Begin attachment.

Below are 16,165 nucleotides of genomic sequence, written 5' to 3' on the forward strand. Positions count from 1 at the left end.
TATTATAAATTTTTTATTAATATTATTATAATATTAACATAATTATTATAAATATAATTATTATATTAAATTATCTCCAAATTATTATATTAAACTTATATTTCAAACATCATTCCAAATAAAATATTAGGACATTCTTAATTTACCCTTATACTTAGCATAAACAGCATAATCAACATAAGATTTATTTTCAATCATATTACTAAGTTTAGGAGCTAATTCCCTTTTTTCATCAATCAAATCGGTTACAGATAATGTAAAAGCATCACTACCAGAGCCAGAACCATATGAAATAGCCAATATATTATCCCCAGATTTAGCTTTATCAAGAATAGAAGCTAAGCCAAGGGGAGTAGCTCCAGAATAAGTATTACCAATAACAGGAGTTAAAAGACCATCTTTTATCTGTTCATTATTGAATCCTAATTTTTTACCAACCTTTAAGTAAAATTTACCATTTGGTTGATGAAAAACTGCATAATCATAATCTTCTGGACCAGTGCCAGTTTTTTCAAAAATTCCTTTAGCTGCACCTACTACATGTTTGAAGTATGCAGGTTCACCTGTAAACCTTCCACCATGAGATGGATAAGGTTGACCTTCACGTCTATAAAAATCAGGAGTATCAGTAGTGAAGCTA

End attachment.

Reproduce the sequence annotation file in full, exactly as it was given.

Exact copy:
Below are 16,165 nucleotides of genomic sequence, written 5' to 3' on the forward strand. Positions count from 1 at the left end.
TATTATAAATTTTTTATTAATATTATTATAATATTAACATAATTATTATAAATATAATTATTATATTAAATTATCTCCAAATTATTATATTAAACTTATATTTCAAACATCATTCCAAATAAAATATTAGGACATTCTTAATTTACCCTTATACTTAGCATAAACAGCATAATCAACATAAGATTTATTTTCAATCATATTACTAAGTTTAGGAGCTAATTCCCTTTTTTCATCAATCAAATCGGTTACAGATAATGTAAAAGCATCACTACCAGAGCCAGAACCATATGAAATAGCCAATATATTATCCCCAGATTTAGCTTTATCAAGAATAGAAGCTAAGCCAAGGGGAGTAGCTCCAGAATAAGTATTACCAATAACAGGAGTTAAAAGACCATCTTTTATCTGTTCATTATTGAATCCTAATTTTTTACCAACCTTTAAGTAAAATTTACCATTTGGTTGATGAAAAACTGCATAATCATAATCTTCTGGACCAGTGCCAGTTTTTTCAAAAATTCCTTTAGCTGCACCTACTACATGTTTGAAGTATGCAGGTTCACCTGTAAACCTTCCACCATGAGATGGATAAGGTTGACCTTCACGTCTATAAAAATCAGGAGTATCAGTAGTGAAGCTA